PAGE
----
TRIBUNE. Jacques de Larosière, ex-governor of the Banque de France, responds to appalled economists


Jacques de Larosière has just published “40 years of economic error. Some ideas to get out of it ”(Odile Jacob). In this book, he warns against our “addiction to public spending” and especially our downgrading: in 1975, France was number 5 in the world for its per capita income. She is now at 26e rank.

A few remarks following the column of the appalled Economists published on your site: “The“ Covid debt ”is not necessarily a problem”.

I have read the forum carefully and share some of the concerns expressed, but I disagree on several points. Three statements call for the following reactions on my part.

1. “What we are suffering from is the blind budgetary austerity that has prevailed for ten years”

This statement is surprising to me.

  • For twenty years (1998-2019), public spending in France has increased every year without exception: going from 733 billion euros in 1999 to 1,318 billion in 2018, i.e. an increase of 68% in less than twenty years.
  • Over the past thirty years, the workforce in our public service has grown twice as fast as the working population.
  • In total, our public spending represents 54% of GDP, which is a world record (European average: 45%). In twenty years, French public spending has increased in real terms, unlike the situation of our neighbors. We cannot therefore speak of austerity, quite the contrary.
  • Other countries, more attentive to the management of their public finances, have, in fact, reacted better to the Covid crisis. Thus, Germany (whose public debt amounted to 60% of GDP, compared to 100% in France) was able to respond more effectively to the pandemic due, in particular, to the budgetary leeway that it had acquired. constituted.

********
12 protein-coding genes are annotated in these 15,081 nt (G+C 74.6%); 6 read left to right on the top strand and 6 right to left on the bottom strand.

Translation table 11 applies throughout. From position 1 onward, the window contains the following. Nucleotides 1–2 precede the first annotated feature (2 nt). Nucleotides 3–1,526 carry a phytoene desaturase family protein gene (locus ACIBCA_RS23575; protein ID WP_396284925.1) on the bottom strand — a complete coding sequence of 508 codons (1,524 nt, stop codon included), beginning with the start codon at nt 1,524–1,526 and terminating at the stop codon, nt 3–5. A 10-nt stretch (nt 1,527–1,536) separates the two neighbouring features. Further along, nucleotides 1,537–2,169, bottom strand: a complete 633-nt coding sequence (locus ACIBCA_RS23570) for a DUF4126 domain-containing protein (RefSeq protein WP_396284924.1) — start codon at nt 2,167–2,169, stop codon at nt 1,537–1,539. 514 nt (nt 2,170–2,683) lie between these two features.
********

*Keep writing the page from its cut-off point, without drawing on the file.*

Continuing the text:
In fact, fifteen years of budgetary drifts have helped weaken our economy and endow us with administrative overweight, which has become a major problem.

2. “In terms of public investment, we must reverse the downward trend that has continued since the early 1980s”

I agree with this recommendation. That said, it should also be noted that it is the continuous increase in current and operating expenditure that has helped to limit the growth of public investment. More than 90% of French public expenditure was devoted to financing the end of the month and not the investment for the future.

The recommendation therefore requires (the public deficit is not unlimited) a more responsible management of our current expenditure, excessive expenditure according to all international comparisons and which has the result of worsening the weight of our compulsory levies and therefore reducing competitiveness. of our companies and consequently their ability to hire.

This observation also responds to the statement, too simple in my eyes, that: “We are suffering from unemployment, not from public debt. “ In fact, comparative economic studies show that the importance of our unemployment is explained in large part by the low profit margins of our companies, itself linked to the weight of compulsory deductions. However, without sufficient margins, no private investments and no recruitments.

3. “The State is indebted at historically low rates and the interest charge decreases, which allows public expenditure and indebtedness to increase”.